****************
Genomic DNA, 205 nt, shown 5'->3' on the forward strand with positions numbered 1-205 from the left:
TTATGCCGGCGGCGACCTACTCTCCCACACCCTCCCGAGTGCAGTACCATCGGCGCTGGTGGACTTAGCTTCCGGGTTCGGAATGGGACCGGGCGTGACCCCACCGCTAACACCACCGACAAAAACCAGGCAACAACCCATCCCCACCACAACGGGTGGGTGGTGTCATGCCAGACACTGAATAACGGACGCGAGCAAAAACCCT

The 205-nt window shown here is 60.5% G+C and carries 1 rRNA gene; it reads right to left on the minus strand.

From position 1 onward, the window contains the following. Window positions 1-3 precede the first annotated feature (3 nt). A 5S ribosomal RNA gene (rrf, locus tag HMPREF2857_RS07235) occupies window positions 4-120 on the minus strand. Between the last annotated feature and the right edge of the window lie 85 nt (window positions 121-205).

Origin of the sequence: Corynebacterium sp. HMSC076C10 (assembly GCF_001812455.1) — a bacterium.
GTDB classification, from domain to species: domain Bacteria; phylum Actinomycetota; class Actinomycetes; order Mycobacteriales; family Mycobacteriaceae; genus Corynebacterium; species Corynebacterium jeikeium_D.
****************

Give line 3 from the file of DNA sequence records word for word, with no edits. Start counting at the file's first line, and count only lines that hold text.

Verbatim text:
The 205-nt window shown here is 60.5% G+C and carries 1 rRNA gene; it reads right to left on the minus strand.